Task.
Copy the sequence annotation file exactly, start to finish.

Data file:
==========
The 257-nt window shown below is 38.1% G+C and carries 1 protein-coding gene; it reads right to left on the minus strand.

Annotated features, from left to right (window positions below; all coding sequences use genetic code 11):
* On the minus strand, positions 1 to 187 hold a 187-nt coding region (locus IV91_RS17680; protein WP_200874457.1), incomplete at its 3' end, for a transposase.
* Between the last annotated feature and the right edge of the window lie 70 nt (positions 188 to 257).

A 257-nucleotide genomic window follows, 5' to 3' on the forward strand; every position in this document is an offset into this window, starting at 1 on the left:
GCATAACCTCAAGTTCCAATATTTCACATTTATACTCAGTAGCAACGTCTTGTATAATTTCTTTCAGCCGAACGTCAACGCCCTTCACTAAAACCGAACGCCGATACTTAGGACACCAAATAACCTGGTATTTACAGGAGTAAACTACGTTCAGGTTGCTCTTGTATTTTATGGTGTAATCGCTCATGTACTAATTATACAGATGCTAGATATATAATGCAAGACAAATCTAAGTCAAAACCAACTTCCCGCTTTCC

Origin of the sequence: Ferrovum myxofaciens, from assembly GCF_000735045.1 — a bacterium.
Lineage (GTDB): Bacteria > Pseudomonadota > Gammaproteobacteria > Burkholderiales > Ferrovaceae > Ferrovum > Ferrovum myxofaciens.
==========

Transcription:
The 257-nt window shown below is 38.1% G+C and carries 1 protein-coding gene; it reads right to left on the minus strand.

Annotated features, from left to right (window positions below; all coding sequences use genetic code 11):
* On the minus strand, positions 1 to 187 hold a 187-nt coding region (locus IV91_RS17680; protein WP_200874457.1), incomplete at its 3' end, for a transposase.
* Between the last annotated feature and the right edge of the window lie 70 nt (positions 188 to 257).

A 257-nucleotide genomic window follows, 5' to 3' on the forward strand; every position in this document is an offset into this window, starting at 1 on the left:
GCATAACCTCAAGTTCCAATATTTCACATTTATACTCAGTAGCAACGTCTTGTATAATTTCTTTCAGCCGAACGTCAACGCCCTTCACTAAAACCGAACGCCGATACTTAGGACACCAAATAACCTGGTATTTACAGGAGTAAACTACGTTCAGGTTGCTCTTGTATTTTATGGTGTAATCGCTCATGTACTAATTATACAGATGCTAGATATATAATGCAAGACAAATCTAAGTCAAAACCAACTTCCCGCTTTCC

Origin of the sequence: Ferrovum myxofaciens, from assembly GCF_000735045.1 — a bacterium.
Lineage (GTDB): Bacteria > Pseudomonadota > Gammaproteobacteria > Burkholderiales > Ferrovaceae > Ferrovum > Ferrovum myxofaciens.